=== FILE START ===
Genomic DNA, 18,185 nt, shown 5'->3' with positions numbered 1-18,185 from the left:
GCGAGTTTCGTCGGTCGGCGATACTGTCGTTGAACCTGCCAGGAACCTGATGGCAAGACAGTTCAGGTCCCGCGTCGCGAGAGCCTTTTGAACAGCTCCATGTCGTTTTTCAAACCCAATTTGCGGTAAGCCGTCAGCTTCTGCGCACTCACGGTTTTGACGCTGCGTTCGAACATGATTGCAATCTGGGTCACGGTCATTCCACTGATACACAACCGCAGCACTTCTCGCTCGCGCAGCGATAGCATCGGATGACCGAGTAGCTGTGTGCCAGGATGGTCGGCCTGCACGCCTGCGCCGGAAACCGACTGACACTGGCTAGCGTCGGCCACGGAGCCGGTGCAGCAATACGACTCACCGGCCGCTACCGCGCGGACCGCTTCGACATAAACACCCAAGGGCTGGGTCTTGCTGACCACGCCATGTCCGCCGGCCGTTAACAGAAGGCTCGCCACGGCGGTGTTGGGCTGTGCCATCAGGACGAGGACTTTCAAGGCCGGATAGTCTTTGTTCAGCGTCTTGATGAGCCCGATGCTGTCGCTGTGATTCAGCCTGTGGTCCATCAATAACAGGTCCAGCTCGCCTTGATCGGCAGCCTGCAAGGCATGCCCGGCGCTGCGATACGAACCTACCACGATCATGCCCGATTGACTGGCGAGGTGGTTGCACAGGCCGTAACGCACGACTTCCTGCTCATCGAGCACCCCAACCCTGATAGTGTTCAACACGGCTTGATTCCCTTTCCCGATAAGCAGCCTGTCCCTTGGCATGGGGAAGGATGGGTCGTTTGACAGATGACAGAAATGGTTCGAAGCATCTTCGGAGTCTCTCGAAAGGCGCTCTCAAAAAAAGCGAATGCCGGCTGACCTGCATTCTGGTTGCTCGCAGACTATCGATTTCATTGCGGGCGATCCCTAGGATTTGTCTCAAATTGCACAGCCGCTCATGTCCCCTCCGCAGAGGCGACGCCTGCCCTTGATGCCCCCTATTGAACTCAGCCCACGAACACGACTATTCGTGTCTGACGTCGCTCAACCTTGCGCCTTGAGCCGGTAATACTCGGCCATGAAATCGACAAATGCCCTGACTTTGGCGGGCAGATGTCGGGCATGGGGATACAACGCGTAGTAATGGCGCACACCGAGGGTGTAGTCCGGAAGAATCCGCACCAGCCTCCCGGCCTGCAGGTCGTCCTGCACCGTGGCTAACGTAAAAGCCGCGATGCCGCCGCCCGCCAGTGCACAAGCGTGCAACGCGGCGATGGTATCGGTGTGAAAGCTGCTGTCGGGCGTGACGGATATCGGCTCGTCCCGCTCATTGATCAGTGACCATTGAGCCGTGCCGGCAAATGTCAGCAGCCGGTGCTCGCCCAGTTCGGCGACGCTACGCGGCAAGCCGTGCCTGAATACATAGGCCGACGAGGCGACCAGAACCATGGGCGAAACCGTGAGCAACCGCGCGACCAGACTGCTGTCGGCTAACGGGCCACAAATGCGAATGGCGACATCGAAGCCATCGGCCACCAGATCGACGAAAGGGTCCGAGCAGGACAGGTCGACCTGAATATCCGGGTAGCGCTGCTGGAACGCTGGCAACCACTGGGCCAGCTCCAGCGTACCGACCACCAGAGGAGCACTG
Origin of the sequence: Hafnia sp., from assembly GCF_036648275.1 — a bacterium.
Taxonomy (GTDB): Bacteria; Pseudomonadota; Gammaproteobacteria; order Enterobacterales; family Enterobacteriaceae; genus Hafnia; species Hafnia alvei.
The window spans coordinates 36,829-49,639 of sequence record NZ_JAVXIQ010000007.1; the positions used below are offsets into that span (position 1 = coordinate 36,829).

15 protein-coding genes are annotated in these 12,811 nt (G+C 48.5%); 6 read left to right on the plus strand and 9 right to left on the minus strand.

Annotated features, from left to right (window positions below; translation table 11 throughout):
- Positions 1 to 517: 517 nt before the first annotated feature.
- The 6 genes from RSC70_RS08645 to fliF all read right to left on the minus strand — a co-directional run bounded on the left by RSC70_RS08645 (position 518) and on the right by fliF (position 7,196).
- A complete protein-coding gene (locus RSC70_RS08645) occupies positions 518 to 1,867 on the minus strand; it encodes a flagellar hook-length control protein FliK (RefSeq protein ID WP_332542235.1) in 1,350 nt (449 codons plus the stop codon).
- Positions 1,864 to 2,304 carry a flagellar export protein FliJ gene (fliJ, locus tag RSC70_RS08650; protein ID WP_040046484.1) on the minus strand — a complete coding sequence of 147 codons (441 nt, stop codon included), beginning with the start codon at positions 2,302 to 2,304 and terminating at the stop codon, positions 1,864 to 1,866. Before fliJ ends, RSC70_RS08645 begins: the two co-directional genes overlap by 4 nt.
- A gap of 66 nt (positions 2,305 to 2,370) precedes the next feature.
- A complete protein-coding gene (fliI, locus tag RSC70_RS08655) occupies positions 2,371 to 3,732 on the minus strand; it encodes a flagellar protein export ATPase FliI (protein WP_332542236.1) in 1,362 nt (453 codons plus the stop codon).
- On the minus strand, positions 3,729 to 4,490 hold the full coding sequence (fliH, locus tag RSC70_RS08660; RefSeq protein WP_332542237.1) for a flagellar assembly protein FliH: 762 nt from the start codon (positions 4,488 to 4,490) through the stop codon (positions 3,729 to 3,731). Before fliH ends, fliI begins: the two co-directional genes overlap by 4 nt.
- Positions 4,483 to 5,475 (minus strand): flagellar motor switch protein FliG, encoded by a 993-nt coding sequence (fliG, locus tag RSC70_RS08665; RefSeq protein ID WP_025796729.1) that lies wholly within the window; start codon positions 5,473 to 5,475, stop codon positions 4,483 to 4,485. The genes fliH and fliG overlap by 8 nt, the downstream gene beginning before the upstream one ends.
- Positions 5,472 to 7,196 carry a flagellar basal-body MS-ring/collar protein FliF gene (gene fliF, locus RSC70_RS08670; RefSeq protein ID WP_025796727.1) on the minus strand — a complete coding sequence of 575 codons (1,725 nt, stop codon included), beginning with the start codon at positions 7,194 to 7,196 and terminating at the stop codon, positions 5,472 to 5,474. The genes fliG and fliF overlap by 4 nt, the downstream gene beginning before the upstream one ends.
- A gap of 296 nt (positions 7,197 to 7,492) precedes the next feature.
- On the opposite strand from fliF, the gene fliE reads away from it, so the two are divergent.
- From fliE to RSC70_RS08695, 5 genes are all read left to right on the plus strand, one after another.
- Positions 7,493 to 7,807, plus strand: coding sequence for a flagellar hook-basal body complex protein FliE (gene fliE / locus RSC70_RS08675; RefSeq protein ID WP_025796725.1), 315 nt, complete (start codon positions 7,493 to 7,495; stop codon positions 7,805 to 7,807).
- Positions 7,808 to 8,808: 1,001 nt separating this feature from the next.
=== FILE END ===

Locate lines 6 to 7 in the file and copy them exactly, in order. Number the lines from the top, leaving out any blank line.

15 protein-coding genes are annotated in these 12,811 nt (G+C 48.5%); 6 read left to right on the plus strand and 9 right to left on the minus strand.

Annotated features, from left to right (window positions below; translation table 11 throughout):